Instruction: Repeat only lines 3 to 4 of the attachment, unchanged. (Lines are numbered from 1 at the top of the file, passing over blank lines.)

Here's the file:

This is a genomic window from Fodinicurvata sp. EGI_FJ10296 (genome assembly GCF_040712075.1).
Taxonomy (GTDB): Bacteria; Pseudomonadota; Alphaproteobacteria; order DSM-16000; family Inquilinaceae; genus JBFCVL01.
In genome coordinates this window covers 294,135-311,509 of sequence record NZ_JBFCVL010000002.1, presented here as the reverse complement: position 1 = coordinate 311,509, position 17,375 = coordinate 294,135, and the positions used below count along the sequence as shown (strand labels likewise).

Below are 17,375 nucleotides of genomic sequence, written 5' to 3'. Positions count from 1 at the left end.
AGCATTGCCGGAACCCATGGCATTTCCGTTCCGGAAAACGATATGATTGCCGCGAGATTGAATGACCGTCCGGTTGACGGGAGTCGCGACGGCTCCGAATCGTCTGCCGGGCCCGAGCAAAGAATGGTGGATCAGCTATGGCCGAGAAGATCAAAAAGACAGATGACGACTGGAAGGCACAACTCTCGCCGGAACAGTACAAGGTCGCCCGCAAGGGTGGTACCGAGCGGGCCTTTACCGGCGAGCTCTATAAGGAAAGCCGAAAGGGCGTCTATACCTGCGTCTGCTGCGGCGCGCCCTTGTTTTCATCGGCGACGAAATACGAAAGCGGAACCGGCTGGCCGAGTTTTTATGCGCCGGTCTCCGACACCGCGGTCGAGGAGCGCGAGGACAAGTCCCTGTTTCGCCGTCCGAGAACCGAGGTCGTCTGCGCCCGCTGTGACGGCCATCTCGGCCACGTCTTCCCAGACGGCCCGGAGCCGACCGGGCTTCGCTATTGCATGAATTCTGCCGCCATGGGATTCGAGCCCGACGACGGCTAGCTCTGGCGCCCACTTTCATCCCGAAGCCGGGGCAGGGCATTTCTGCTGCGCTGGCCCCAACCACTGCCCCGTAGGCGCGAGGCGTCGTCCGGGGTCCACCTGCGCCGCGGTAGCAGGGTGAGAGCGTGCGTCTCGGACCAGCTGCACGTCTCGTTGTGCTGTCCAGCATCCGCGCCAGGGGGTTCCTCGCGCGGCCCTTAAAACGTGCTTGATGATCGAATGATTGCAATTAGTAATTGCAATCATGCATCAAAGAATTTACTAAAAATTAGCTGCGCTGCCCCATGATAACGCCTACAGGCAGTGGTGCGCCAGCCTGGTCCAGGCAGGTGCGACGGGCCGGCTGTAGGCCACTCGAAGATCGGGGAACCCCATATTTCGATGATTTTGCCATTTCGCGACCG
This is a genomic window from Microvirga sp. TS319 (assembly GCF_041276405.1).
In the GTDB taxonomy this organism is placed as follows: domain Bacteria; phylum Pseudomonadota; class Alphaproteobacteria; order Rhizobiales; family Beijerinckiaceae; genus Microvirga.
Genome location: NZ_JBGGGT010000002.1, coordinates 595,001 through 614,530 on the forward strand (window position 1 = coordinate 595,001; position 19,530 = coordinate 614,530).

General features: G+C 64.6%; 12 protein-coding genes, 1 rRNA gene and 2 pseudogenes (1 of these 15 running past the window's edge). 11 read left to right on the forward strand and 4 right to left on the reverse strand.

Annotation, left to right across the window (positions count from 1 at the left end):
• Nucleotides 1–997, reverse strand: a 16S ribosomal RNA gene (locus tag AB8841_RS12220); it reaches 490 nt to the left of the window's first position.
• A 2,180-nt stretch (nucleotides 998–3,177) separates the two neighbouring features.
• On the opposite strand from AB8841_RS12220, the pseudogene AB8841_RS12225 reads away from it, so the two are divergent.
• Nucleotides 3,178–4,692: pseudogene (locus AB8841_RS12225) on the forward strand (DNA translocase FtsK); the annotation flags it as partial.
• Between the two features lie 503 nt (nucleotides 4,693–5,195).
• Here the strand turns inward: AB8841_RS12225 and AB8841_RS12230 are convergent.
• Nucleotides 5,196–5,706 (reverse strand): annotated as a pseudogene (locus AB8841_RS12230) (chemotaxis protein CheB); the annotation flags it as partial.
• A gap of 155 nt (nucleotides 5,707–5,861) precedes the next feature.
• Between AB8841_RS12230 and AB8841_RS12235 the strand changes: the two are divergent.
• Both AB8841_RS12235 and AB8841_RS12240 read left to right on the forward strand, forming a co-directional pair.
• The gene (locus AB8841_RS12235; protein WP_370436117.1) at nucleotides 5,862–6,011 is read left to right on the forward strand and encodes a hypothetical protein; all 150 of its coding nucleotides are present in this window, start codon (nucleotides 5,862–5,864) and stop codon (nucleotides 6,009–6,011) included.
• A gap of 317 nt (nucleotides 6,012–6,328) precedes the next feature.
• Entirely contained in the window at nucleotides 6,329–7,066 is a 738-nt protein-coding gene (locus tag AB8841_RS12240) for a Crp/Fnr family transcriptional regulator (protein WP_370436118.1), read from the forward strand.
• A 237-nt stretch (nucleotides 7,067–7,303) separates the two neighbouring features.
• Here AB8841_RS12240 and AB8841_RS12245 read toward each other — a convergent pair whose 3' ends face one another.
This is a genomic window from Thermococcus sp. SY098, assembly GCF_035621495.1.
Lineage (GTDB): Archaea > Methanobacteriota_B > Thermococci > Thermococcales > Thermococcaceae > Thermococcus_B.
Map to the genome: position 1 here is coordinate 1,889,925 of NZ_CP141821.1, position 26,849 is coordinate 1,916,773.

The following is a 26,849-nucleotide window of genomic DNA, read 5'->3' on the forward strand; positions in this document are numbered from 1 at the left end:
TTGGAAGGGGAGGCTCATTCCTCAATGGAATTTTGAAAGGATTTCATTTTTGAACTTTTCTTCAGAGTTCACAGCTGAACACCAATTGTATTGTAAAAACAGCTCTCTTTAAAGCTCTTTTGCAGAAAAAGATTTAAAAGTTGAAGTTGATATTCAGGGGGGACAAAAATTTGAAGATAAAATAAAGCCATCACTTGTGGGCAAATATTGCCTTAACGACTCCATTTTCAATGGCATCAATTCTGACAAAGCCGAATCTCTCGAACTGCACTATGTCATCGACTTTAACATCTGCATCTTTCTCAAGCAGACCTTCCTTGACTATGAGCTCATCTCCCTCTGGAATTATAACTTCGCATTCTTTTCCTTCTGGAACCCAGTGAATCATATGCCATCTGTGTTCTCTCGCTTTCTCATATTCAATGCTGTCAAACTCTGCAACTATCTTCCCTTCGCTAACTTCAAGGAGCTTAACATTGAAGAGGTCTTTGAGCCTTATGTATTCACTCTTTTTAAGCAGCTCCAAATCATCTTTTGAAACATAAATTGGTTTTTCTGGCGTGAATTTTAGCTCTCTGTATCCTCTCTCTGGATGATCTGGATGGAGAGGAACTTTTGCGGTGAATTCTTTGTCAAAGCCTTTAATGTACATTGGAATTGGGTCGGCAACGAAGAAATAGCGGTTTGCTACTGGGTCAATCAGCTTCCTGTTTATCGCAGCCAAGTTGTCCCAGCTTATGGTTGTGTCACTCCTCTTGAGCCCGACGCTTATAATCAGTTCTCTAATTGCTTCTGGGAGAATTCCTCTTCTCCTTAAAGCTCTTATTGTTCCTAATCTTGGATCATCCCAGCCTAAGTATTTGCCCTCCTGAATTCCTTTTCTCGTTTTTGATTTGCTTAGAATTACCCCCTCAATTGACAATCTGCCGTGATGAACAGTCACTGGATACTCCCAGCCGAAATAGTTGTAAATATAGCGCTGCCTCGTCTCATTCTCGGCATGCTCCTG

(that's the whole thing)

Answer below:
In genome coordinates this window covers 294,135-311,509 of sequence record NZ_JBFCVL010000002.1, presented here as the reverse complement: position 1 = coordinate 311,509, position 17,375 = coordinate 294,135, and the positions used below count along the sequence as shown (strand labels likewise).

Below are 17,375 nucleotides of genomic sequence, written 5' to 3'. Positions count from 1 at the left end.